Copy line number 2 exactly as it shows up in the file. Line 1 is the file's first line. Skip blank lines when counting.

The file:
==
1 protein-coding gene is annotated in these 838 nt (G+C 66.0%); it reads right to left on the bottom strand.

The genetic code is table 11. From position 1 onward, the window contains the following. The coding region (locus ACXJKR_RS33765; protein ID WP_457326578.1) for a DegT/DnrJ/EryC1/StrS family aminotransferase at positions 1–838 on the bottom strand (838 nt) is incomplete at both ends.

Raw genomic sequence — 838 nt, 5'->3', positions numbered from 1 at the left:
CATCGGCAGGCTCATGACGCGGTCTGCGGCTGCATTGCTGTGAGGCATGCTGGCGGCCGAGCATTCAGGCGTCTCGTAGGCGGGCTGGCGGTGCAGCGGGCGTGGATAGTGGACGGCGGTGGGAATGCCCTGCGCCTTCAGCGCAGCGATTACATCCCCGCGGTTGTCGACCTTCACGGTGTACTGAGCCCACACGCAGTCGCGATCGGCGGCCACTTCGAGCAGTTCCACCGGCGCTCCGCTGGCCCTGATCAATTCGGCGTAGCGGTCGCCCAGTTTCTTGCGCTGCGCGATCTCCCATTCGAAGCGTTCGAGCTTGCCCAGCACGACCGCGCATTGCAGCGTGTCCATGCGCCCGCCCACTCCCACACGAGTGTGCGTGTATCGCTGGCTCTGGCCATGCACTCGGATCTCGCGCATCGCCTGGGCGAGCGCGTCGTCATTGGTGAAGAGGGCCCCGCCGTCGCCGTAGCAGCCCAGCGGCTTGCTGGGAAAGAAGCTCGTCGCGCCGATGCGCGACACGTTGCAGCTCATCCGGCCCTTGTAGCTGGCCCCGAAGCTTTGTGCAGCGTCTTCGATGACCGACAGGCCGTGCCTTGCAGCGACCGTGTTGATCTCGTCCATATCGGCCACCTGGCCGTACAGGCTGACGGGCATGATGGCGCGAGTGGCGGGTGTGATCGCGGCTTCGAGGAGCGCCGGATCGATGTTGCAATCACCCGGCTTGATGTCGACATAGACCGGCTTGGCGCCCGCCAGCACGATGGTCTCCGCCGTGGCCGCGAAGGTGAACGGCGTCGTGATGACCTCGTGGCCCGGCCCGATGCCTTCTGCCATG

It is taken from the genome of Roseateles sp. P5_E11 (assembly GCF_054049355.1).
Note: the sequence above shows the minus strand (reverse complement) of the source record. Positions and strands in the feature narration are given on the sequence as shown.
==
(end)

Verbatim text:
The genetic code is table 11. From position 1 onward, the window contains the following. The coding region (locus ACXJKR_RS33765; protein ID WP_457326578.1) for a DegT/DnrJ/EryC1/StrS family aminotransferase at positions 1–838 on the bottom strand (838 nt) is incomplete at both ends.